Voters have a right to know about the candidates
In the judgment of Abdul Momen Chowdhury v Election Commission (2005), the court held that at the heart of parliamentary system is free and fair election; when parliament has made valid laws related to election, the election commission shall act in conformity with the law, but where there is no law, article 119 which confers on the election commission the responsibility of supervising and controlling the conduct of elections is a reservoir of power to act for the avowed purpose of holding free and fair election.
In order that the voters have a free choice, the must be provided with the material information about the candidates. The court further held that the voters have a right to know about the candidates and such right is included in the right to franchise.
Therefore, the High Court Division of Bangladesh held that the election commission may direct candidates for parliamentary elections to submit the following eight kinds of information:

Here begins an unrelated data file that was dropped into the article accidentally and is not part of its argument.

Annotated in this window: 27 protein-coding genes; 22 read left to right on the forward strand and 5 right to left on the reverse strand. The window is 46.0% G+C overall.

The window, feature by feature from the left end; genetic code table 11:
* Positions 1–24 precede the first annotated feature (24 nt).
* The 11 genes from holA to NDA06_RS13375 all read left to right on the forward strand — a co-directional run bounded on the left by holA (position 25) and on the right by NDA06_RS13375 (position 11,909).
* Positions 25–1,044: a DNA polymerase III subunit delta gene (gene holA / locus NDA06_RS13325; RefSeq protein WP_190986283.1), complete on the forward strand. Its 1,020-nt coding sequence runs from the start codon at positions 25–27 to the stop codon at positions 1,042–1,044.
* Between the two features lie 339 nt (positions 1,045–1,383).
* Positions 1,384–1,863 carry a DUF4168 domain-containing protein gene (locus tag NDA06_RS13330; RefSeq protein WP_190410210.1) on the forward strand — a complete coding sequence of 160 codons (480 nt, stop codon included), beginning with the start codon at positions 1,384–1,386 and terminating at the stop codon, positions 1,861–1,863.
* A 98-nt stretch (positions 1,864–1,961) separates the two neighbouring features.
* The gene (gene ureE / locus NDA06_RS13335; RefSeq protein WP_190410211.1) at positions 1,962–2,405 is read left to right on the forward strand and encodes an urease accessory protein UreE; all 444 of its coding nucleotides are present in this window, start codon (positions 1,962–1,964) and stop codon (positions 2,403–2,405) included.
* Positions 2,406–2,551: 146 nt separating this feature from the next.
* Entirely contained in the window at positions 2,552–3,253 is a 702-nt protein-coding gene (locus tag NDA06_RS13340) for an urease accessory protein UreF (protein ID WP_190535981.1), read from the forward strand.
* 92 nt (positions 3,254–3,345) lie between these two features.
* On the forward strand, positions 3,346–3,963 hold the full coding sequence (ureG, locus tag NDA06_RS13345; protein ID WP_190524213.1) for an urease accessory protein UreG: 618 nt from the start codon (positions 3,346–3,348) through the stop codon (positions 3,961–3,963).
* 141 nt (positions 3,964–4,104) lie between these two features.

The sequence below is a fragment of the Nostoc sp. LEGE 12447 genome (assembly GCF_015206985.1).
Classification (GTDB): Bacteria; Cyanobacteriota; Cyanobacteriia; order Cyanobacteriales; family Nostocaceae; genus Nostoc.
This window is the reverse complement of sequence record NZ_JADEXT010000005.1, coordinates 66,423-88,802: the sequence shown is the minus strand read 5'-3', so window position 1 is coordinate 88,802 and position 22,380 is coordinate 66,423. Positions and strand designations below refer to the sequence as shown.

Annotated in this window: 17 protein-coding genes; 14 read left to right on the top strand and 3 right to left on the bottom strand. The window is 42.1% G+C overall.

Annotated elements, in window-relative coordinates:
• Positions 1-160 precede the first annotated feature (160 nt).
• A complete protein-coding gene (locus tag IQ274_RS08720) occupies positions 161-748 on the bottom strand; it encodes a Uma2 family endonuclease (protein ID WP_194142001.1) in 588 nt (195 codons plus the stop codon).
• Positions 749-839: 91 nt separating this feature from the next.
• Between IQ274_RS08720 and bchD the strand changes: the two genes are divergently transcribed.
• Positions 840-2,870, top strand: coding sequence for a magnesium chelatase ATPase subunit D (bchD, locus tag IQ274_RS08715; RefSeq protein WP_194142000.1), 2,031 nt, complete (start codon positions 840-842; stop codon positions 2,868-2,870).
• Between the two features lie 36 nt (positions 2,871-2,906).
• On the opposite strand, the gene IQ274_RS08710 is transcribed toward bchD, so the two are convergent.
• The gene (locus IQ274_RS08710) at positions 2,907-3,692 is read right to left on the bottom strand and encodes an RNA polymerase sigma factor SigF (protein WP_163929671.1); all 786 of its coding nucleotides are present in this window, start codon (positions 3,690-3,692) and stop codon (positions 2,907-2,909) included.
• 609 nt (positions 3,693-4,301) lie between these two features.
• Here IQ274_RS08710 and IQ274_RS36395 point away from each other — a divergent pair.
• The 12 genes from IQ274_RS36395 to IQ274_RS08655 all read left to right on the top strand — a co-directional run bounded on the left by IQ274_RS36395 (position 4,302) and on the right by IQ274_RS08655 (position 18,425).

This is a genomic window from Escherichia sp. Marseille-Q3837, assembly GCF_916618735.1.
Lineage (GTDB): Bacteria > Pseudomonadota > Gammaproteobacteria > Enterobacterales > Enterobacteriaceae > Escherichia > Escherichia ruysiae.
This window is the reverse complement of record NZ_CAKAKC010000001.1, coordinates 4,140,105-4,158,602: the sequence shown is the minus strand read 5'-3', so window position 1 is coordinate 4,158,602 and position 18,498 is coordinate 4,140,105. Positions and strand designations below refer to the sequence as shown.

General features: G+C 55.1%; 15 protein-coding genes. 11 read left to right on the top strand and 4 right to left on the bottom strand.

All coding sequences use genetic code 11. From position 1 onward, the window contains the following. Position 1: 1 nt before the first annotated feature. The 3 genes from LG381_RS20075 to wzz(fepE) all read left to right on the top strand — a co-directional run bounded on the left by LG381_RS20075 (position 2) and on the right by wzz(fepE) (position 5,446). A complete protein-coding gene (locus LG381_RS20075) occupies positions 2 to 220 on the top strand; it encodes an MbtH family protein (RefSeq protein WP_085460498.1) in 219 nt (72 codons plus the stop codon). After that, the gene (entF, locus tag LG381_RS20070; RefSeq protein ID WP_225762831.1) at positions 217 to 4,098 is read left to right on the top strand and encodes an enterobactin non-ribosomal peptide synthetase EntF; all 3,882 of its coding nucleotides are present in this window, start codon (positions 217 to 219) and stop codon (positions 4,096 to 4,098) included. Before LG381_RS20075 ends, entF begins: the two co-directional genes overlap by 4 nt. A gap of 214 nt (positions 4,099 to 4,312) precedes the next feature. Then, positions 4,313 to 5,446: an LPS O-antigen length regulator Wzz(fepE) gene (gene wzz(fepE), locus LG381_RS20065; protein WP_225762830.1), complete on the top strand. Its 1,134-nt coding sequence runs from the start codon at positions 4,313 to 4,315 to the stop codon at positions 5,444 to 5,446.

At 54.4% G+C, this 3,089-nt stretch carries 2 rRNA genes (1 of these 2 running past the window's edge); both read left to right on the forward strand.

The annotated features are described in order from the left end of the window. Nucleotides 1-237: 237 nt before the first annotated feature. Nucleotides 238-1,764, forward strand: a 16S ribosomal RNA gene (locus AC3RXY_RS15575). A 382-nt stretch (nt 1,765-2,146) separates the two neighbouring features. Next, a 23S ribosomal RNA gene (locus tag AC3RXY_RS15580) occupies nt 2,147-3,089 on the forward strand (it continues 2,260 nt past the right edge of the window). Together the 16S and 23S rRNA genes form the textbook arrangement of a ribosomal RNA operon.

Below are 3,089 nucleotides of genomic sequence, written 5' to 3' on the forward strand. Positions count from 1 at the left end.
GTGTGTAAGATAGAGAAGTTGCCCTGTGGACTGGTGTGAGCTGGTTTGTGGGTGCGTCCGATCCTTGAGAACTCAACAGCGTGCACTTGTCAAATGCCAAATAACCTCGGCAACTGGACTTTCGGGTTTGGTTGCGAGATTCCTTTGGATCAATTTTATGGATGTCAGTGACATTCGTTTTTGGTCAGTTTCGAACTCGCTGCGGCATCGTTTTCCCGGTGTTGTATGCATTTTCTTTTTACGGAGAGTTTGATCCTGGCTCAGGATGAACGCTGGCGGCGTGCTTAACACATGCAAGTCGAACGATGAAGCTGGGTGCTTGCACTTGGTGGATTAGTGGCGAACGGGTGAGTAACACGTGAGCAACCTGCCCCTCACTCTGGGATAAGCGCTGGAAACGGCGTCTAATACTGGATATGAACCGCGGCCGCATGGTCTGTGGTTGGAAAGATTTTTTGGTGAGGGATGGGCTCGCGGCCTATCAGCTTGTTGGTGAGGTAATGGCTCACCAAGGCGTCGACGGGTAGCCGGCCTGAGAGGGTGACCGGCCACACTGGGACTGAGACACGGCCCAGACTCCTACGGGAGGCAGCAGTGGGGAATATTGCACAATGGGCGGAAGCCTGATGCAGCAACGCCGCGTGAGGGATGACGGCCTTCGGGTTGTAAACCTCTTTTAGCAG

a) Academic qualification with certificate from board or university, if possess any qualification
b) Whether he is accused in any criminal case at present
c) Whether there was any past record of criminal case and the result
d) Profession / occupation
e) Source or sources of income
f) Whether he was a parliament member earlier and the role he played individually and collectively in fulfilling the commitment to the people
g) Description of assets and liabilities of the candidate and dependent of the candidate
h) Particulars and amount of loan taken from bank or financial institutions deals with public money personally, jointly or by dependent or loan taken by the company from bank where the candidate is chairman, or managing director or director etc.